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My Life in a Small Rural African Town: Beauty and Bliss

Having spent my life so far in the (BBC) Big Bad City, some adjustments I have had to endure when it happened that opportunity’s home was some small town just north of the African equator.

african girl, barely five in age, in green dress dances in a small town church as congregation wathces on
[dropcap]B[dropcap] no means was I heading to Alaska in search of fame and fortune. Thing is that I live in the part of the world where we cross the equator without crossing national borders ever so often when heading home to visit kinsmen during the various holidays, on business, or heading to work and such like daily life activities.

Nonetheless, if you had the Big Apple in mind on my mention of the Big Bad City, off the mark you weren’t so far on account of the comparison of life between Nairobi and NYC. The town that I now call home could might as well be Alaska if the the sentiments of the locals of east and central African hold that the Kenyan capital, Nairobi, is the New York of this part of the world.

I must admit that, on arrival to this little outpost the thought of living as the Romans do when in Rome, appeared a daunting task for a city soul like yours truly. However, as it is, living in the 21st century means to be prepared that old truths are so often negated. Keeping true to the estimates of the UN Habitat, rural Africa now very much has a feel of the pulse of the world-though faint- as the villages transform into urban villages.

Case in point? This article comes to you thanks to the wonders of the marriage of mobile technology and the internet. Might I add that my 3G+ internet connection is way faster, more reliable than it was in east and central Africa’s New York- Nairobi. Besides, now that I know where I can purchase my bread, soap and ale, I can safely assume that I have adjusted to life in a small town.

I say adjusted as the inevitable truth is that in spite of the rapid urbanization of life in the 21st century, the small towns of this world, some gems they are:

Life In A Small Town: The good

In the city, hardly anyone says hello. No one gives a damn how your morning is. Strangers are to remain strange as you never know why that person unknown to you just said hi. The reasons are understandable as urban legends are full of tales of many who have lost their life fortunes and the unfortunate many who have lost their lives following a ‘hello’ that they wrongly perceived as an innocent salutation.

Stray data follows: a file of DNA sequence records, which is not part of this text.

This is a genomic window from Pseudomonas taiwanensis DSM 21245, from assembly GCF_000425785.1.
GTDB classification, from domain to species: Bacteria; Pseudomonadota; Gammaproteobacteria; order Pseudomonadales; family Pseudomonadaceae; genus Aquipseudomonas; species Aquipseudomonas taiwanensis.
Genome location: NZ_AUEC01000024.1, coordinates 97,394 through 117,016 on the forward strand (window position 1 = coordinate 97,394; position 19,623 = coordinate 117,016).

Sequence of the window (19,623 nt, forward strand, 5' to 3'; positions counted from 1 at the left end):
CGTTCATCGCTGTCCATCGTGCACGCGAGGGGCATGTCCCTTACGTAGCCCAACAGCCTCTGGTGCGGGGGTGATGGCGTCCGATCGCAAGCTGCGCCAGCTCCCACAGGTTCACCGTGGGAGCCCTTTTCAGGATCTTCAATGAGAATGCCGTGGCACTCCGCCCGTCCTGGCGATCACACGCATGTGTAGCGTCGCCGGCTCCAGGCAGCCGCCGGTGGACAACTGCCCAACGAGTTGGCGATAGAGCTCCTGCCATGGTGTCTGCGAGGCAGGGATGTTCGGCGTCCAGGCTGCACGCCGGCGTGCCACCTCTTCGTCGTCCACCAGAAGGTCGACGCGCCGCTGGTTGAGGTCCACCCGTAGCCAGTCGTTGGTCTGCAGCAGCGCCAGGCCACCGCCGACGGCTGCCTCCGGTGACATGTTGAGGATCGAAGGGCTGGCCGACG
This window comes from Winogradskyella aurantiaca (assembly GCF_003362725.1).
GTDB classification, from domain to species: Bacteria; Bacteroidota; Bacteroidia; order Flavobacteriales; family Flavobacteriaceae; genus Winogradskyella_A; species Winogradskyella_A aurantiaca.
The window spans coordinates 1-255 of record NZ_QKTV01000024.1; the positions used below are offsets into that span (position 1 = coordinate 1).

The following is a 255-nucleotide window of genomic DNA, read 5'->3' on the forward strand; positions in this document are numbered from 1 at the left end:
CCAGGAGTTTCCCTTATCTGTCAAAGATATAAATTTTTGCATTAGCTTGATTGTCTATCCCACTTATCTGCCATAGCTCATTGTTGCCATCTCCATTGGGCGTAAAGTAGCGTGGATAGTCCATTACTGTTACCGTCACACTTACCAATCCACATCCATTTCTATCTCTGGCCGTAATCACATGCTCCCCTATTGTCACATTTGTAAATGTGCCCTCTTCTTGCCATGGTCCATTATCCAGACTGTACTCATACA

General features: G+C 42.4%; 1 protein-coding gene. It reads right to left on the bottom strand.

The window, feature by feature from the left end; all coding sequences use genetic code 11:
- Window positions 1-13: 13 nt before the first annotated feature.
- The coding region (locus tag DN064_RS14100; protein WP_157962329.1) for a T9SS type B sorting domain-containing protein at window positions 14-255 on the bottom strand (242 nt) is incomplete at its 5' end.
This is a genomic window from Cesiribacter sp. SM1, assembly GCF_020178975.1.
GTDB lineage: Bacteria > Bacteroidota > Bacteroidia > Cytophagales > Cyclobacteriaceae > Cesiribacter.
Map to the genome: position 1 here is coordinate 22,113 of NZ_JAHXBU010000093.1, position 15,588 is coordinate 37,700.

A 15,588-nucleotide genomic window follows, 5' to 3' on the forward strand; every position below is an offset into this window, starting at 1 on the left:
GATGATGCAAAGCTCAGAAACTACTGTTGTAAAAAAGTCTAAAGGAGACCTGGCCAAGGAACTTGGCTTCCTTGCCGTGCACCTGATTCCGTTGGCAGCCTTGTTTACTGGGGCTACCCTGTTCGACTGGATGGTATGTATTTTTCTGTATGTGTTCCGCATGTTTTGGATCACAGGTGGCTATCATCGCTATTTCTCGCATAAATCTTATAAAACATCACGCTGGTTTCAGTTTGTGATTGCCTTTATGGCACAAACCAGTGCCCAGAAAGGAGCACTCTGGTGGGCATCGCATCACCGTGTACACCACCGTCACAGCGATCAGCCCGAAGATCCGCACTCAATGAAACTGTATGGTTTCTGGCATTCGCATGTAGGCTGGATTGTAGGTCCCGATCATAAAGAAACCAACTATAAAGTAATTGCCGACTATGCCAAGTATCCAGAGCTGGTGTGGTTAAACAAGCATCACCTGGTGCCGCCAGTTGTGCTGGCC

Small towns are warmer than cities even if electricity is still a scare utility in most parts. Neighbors are neighborly. Small town folk often act not motivated by the paper chase. Just last week, I had left my laundry out to dry when while I was away, the rain.

Later, coming home to find my laundry not hung on the lines, I was already making arrangements for finances as city mentality told me it was time to go shopping for new threads, only for my neighbor to ring my bell and on my hands place my neatly folded dry laundry. Grateful I was, humbled and most importantly such an ass I felt for all the times I passed by without a bother to say, “Habari Yako” [Swahili: How are you doing?]

Life In a Small Town: The Inconveniencing

Used to life round the clock, trooping out of the house a few hours past midnight to soothe hunger pangs and clear my mind with a cup of coffee and idle chat with the proprietor at Smoothies, Coffee n Fries -my preferred 24hour eatery in my city neighborhood- following hours of writing on end; not so life in the small town.

Adjusting To Life In A Small Town: The Healthy

Did I mention that all my food is fresh from the farm? Really fresh not advertised fresh. Milk comes by the milkman on bicycle barely a quarter an hour from the cows udder. My vegetables? From my neighbor’s organic kitchen garden.

I think I forgot how red meat tastes like as the river barely 800 metres from my house bears quite a good catch of fresh fish not forgetting to mention the mushrooms sold by the young lady vendor just outside my gate. Oh! My, fresh fruit picked from the mango, paw paw, guava and avocado trees that dot my compound. Some change in cuisine considering that all I got in the city for a couple hundred dollars of rent was a balcony facing the car smoke polluted street.

Till next time, off I go, plenty to do before the sun sets. A nature walk, a traditional wedding that I have to be part of. Just like in the old times, when society was more closely knit not pseudo-knit as it with Facebook, twitter and the likes, everyone is invited. Still miss the city though!

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